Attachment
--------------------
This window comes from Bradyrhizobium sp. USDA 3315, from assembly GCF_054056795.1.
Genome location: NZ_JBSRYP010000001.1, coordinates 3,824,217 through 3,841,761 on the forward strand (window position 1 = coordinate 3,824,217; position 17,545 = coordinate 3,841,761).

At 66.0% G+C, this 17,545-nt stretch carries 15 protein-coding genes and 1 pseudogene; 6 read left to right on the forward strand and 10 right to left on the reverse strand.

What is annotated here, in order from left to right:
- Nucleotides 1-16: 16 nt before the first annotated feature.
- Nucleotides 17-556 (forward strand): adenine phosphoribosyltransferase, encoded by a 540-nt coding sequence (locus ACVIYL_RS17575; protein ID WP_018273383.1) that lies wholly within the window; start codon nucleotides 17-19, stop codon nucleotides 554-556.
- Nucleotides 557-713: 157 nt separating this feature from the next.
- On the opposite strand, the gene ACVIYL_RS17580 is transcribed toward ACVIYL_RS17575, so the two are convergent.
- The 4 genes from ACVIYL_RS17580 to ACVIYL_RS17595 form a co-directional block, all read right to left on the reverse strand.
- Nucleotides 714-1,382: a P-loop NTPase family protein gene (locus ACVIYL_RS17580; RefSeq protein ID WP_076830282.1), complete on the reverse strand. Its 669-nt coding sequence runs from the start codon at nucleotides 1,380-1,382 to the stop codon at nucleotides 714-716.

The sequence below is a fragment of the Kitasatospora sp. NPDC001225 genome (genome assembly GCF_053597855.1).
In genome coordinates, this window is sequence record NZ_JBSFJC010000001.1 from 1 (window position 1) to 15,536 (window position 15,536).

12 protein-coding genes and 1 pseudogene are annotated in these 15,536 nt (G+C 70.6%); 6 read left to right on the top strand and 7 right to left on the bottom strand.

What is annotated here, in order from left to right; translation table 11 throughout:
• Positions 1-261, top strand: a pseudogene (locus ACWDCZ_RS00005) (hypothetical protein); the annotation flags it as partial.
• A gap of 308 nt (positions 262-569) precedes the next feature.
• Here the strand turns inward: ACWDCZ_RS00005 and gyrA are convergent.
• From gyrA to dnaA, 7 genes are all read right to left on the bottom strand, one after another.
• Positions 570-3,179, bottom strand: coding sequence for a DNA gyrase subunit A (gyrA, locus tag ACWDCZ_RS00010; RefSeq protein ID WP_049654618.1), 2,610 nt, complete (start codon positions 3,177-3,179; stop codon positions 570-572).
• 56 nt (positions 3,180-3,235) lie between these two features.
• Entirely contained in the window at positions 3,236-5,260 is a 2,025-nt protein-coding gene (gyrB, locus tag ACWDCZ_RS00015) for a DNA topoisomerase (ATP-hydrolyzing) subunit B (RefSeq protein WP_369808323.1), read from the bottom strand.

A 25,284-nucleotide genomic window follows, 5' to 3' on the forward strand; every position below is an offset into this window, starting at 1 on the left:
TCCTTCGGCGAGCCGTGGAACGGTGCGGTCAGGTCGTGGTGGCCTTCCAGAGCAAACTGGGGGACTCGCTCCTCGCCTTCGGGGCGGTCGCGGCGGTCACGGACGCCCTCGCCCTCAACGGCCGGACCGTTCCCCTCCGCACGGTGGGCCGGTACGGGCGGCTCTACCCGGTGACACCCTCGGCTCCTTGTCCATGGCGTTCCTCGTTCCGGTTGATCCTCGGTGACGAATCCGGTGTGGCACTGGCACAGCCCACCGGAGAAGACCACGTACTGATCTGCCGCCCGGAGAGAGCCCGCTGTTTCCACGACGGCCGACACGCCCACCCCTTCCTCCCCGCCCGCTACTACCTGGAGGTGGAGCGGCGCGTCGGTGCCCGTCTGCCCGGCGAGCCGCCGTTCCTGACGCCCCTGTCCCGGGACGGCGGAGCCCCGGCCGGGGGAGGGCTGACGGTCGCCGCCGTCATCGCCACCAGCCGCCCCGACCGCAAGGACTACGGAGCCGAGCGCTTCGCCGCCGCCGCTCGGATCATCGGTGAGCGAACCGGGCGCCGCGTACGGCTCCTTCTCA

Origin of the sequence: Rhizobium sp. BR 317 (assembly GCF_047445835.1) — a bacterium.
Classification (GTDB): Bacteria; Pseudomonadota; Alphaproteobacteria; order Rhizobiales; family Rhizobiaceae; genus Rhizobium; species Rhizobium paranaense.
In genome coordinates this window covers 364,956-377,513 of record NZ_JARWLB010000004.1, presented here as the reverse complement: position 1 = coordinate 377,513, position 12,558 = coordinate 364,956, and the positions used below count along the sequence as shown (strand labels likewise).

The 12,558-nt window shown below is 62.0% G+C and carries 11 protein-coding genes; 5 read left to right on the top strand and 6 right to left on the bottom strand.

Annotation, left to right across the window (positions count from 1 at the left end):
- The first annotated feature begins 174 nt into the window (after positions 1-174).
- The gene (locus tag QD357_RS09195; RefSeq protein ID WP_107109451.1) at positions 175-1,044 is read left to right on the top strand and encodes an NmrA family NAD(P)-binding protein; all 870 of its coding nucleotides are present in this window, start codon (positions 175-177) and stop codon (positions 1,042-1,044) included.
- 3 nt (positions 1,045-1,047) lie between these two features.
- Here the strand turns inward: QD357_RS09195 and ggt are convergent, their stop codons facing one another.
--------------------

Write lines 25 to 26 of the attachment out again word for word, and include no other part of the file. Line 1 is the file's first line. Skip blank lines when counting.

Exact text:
Classification (GTDB): Bacteria; Pseudomonadota; Alphaproteobacteria; order Rhizobiales; family Rhizobiaceae; genus Rhizobium; species Rhizobium paranaense.
In genome coordinates this window covers 364,956-377,513 of record NZ_JARWLB010000004.1, presented here as the reverse complement: position 1 = coordinate 377,513, position 12,558 = coordinate 364,956, and the positions used below count along the sequence as shown (strand labels likewise).